Make Hey! is chock full of simple, colourful design led projects for people of all abilities. I think that everyone has a whole skeleton full of creative bones, so I tried to make sure there were projects for the most inquiring fibula, tibia, femur and more.
I wanted this book to be a bit of a springboard for nice times, so apart from crafty suggestions, there are snacks to make, a playlist and even a reading list of excellent works for the discerning book lover.
7. If your work could change one thing in this world – what would it be?
If I can trip the ‘Maybe I AM creative!’ moment in even one person, then my work is done. Drinks all ‘round! Cheers!
8. Whom do you most admire and why?
Oh I can’t name ONE! Gosh. No! I won’t do it. I really love people who do not fit the mould, who follow their own path, who are kind, funny, committed and passionate. So that could be any number of people. Tell them to come to my house for dinner when you see them. I will teach them how to do the double treble, if they would like that. (I will also invite Thomasina Miers, Sophie Dahl, Mirka Mora, Corita Kent, Sia, Vivian Bullwinkel, Clare Bowditch, Angie Hart, Zooey Deschanel, Claudia Roden, Dolly Parton and Marieke Hardy just to name a few! It’s okay if some are dead, right? More sandwiches for us!)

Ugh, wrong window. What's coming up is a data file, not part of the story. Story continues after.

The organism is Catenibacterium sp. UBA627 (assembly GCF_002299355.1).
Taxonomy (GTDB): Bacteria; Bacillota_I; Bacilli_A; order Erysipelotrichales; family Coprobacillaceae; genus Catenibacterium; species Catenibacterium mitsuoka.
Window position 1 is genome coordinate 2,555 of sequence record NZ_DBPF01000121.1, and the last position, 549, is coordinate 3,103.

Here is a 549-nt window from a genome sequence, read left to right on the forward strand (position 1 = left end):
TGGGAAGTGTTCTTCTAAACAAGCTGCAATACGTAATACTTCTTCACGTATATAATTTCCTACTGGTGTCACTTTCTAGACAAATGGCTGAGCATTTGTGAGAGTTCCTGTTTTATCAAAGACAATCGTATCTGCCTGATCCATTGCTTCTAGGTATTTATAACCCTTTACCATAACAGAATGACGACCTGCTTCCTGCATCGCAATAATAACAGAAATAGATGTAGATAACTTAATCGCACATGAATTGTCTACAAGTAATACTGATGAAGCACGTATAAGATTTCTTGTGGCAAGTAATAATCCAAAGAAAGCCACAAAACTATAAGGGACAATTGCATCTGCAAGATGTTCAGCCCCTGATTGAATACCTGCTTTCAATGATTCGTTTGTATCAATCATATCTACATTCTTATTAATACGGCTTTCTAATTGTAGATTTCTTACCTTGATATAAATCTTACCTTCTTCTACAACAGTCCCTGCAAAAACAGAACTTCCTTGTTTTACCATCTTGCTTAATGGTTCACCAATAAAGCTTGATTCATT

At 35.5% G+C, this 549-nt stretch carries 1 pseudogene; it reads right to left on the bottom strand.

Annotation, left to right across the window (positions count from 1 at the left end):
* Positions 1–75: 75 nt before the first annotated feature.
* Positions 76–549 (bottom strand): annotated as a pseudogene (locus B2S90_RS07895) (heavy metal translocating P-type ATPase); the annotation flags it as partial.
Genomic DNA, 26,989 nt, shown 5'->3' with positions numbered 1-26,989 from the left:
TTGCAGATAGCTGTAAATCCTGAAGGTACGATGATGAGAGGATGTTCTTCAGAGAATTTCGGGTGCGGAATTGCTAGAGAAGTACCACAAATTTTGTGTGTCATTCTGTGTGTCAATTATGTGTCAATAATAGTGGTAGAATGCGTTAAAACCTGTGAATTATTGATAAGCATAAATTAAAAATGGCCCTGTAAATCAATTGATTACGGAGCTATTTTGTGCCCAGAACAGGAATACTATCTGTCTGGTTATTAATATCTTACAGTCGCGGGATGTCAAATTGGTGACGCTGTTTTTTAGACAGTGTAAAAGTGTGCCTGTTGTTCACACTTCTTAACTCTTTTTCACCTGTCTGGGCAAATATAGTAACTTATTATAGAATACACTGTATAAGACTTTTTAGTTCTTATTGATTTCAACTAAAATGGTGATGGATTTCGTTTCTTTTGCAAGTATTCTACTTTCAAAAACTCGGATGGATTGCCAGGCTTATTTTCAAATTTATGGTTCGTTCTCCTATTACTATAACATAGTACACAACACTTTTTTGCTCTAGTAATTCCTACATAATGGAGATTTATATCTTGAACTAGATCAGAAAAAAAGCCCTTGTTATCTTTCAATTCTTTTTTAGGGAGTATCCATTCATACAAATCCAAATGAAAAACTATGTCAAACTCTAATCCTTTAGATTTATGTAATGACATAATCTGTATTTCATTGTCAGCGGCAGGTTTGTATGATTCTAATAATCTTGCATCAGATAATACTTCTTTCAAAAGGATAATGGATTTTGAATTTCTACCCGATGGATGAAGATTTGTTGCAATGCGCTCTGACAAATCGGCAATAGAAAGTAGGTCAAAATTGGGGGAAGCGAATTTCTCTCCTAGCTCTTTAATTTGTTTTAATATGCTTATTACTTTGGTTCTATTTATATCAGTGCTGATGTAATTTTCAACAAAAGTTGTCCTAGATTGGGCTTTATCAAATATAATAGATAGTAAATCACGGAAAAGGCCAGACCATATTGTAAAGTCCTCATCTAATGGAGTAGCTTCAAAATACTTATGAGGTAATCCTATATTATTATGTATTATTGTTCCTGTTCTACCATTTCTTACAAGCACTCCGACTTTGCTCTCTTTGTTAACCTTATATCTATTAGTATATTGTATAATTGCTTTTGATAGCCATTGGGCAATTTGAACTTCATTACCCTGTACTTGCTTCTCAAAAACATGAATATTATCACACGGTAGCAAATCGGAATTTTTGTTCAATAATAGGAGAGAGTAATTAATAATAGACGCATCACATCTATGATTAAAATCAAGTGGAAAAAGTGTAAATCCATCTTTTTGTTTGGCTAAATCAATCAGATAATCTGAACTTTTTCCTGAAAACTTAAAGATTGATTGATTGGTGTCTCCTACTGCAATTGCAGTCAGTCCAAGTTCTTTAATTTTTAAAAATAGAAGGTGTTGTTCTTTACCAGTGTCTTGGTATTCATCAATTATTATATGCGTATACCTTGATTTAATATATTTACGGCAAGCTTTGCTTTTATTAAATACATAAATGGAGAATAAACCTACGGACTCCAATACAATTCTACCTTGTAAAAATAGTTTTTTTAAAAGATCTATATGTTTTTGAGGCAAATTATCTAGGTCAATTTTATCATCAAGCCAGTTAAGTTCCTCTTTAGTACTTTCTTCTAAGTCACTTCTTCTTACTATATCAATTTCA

9. Many people set themselves very ambitious goals. What are yours?
To make my family proud, look after myself and bring cheer and craft to as many people as possible. Sort of simple ambitions, really, because I don’t like the bar too high… I’m not very athletic or bendy.
10. What advice do you give aspiring writers?
Get out of your head and on to the page! Don’t censor yourself. Write in your own voice and write often.
Pip, thank you for playing.
About the Contributor
While still in his twenties, John Purcell opened a second-hand bookshop in Mosman, Sydney, in which he sat for ten years reading, ranting and writing. Since then he has written, under a pseudonym, a series of very successful novels, interviewed hundreds of writers about their work, appeared at writers’ festivals, on TV (most bizarrely in comedian Luke McGregor’s documentary Luke Warm Sex) and has been featured in prominent newspapers and magazines. Now, as the Director of Books at booktopia.com.au, Australia’s largest online bookseller, he supports Australian writing in all its forms. He lives in Sydney with his wife, two children, three dogs, five cats, unnumbered gold fish and his overlarge book collection. His novel, The Girl on the Page, was published by HarperCollins Australia in October, 2018.